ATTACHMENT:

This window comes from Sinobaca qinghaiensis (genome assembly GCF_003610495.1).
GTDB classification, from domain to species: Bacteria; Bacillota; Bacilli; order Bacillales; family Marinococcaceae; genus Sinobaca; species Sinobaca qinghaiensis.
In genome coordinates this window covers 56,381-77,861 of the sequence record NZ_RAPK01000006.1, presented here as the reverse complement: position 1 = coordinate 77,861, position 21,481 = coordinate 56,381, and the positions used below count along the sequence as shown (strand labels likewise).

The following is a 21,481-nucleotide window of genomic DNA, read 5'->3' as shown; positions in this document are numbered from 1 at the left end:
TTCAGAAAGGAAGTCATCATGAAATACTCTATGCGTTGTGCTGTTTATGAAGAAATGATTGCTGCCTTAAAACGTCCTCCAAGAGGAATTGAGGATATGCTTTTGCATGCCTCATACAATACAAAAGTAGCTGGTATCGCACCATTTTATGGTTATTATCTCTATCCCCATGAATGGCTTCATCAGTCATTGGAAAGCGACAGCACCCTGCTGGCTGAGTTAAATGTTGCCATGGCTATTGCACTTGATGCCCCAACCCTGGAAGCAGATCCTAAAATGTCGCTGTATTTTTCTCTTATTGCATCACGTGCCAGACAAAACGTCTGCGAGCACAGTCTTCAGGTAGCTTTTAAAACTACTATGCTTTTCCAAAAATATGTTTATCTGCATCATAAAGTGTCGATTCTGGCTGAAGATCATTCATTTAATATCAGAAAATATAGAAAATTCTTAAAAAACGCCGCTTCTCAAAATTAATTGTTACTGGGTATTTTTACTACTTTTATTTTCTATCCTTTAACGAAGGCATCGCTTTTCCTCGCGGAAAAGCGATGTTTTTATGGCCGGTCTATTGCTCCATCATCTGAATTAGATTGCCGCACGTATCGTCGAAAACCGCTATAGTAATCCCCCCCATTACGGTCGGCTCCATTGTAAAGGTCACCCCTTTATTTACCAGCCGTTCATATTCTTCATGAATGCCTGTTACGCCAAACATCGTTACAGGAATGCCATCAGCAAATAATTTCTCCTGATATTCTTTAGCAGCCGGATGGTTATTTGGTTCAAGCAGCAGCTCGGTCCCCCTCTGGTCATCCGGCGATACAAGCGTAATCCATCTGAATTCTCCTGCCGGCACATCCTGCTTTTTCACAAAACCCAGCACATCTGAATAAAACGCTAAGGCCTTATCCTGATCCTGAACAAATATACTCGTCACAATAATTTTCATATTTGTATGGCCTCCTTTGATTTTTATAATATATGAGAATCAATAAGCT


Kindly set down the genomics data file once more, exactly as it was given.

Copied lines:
This window comes from Sinobaca qinghaiensis (genome assembly GCF_003610495.1).
GTDB classification, from domain to species: Bacteria; Bacillota; Bacilli; order Bacillales; family Marinococcaceae; genus Sinobaca; species Sinobaca qinghaiensis.
In genome coordinates this window covers 56,381-77,861 of the sequence record NZ_RAPK01000006.1, presented here as the reverse complement: position 1 = coordinate 77,861, position 21,481 = coordinate 56,381, and the positions used below count along the sequence as shown (strand labels likewise).

The following is a 21,481-nucleotide window of genomic DNA, read 5'->3' as shown; positions in this document are numbered from 1 at the left end:
TTCAGAAAGGAAGTCATCATGAAATACTCTATGCGTTGTGCTGTTTATGAAGAAATGATTGCTGCCTTAAAACGTCCTCCAAGAGGAATTGAGGATATGCTTTTGCATGCCTCATACAATACAAAAGTAGCTGGTATCGCACCATTTTATGGTTATTATCTCTATCCCCATGAATGGCTTCATCAGTCATTGGAAAGCGACAGCACCCTGCTGGCTGAGTTAAATGTTGCCATGGCTATTGCACTTGATGCCCCAACCCTGGAAGCAGATCCTAAAATGTCGCTGTATTTTTCTCTTATTGCATCACGTGCCAGACAAAACGTCTGCGAGCACAGTCTTCAGGTAGCTTTTAAAACTACTATGCTTTTCCAAAAATATGTTTATCTGCATCATAAAGTGTCGATTCTGGCTGAAGATCATTCATTTAATATCAGAAAATATAGAAAATTCTTAAAAAACGCCGCTTCTCAAAATTAATTGTTACTGGGTATTTTTACTACTTTTATTTTCTATCCTTTAACGAAGGCATCGCTTTTCCTCGCGGAAAAGCGATGTTTTTATGGCCGGTCTATTGCTCCATCATCTGAATTAGATTGCCGCACGTATCGTCGAAAACCGCTATAGTAATCCCCCCCATTACGGTCGGCTCCATTGTAAAGGTCACCCCTTTATTTACCAGCCGTTCATATTCTTCATGAATGCCTGTTACGCCAAACATCGTTACAGGAATGCCATCAGCAAATAATTTCTCCTGATATTCTTTAGCAGCCGGATGGTTATTTGGTTCAAGCAGCAGCTCGGTCCCCCTCTGGTCATCCGGCGATACAAGCGTAATCCATCTGAATTCTCCTGCCGGCACATCCTGCTTTTTCACAAAACCCAGCACATCTGAATAAAACGCTAAGGCCTTATCCTGATCCTGAACAAATATACTCGTCACAATAATTTTCATATTTGTATGGCCTCCTTTGATTTTTATAATATATGAGAATCAATAAGCT